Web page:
Josef Estermann

Swiss author

Josef Estermann (born 1956) is a Swiss philosopher and theologian, known for his studies in the domain of interculturality, indigenous philosophies and theologies of Abya Yala, and the Andean worldview.



"Andean Philosophy as a Questioning Alterity: An Intercultural Criticism of Western Andro- and Ethnocentrism" (2009)

in Worldviews and Cultures Philosophical Reflections from an Intercultural Perspective, Edited by Nicole Note, Raúl Fornet-Betancourt, Josef Estermann and Diederik Aerts (Springer: 2009), pp. 129-148
  • If our objective is to find things in common and only that, we will fail to see the differences. The universalist claim of Western philosophy has often used the argument of commonality to enclose other philosophies in a paternalising embrace – contending that philosophy does not depend on gender, race or culture, being human at heart. As a result, its own cultural, ethnical and gender-related assumptions can barely be discerned.
    • p. 129
  • The famous saying of Karl Marx in his 11th “Thesis on Feuerbach” that until today philosophy only had interpreted the world, but that from now on and further it would be about changing it, this adage could very well be modified in the following sense: Until now, the dominant philosophy only has been interpreted as philosophy of the dominators, but the moment is coming that the kenosis have to serve the dominated and have to change the world from below.
    • p. 130
  • Since the stories of the Hebrew Bible, that were passed on by the Greeks and the Romans and reaching the conquerors and cultural imperialists of all times, the misleading but always convincing syllogism has been the same: “We have civilization and reason; the others are totally different (totaliter aliter) from us; ergo: the others do not have culture and reason.”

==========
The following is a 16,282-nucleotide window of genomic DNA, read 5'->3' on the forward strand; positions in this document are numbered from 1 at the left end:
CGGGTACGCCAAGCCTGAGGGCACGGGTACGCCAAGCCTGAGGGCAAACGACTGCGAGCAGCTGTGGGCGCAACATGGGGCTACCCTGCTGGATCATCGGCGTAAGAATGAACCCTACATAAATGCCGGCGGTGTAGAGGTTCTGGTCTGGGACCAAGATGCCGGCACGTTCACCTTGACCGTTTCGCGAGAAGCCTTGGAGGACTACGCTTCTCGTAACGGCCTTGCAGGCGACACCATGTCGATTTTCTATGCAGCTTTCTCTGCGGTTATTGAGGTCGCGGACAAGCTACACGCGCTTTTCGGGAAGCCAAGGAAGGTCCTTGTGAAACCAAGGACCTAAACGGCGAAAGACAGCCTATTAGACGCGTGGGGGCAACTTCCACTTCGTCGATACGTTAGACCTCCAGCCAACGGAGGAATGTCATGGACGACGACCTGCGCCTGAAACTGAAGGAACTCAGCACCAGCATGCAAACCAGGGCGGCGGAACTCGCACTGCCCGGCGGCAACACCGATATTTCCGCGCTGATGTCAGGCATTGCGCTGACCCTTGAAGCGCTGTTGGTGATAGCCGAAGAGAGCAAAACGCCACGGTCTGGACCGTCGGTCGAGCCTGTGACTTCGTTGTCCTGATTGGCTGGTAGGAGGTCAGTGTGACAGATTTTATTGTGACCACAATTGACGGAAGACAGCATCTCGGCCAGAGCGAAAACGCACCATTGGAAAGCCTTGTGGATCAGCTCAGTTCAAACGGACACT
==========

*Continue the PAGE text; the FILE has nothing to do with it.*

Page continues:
• p. 131
  • Already in the verdict cited by Ginés de Sepúlveda are mentioned a lot of these criteria which the Western philosophical academy nowadays uses against the supposed “indigenous philosophies”: “culture”, “letters” (graficity), “history”, “written laws”. We are dealing with a violent and excluding act of “definition” that excludes a priori the other. When one defines “philosophy” as a product elaborated by individuals (philosophical persons) and expressed in written texts (essays, articles, books), using a binary logic and a discursive rationality, thus one excludes per definitionem all philosophical expressions that don’t have an individual author, that aren’t put down in writing, that don’t obey the logical principle of the formal non-contradiction and that apply a non-discursive rationality. Ergo: non philosophia est.
    • pp. 132-133
  • The situation of the era of Ginés de Sepúlveda essentially hasn’t changed: the Occident – now more the North-American stream than the Spanish – remains convinced of its “cultural superiority”, convinced of the right to bring its civilizing gospel to the whole world and transmit philosophical ideas to the “barbarian” peoples for their redemption. The conditions of the process and the actual strategies of economic and cultural globalization do not favor an inclusive dialogue between the dominant Western philosophy and the Andean philosophy in which both play an equivalent role.
    • p. 136
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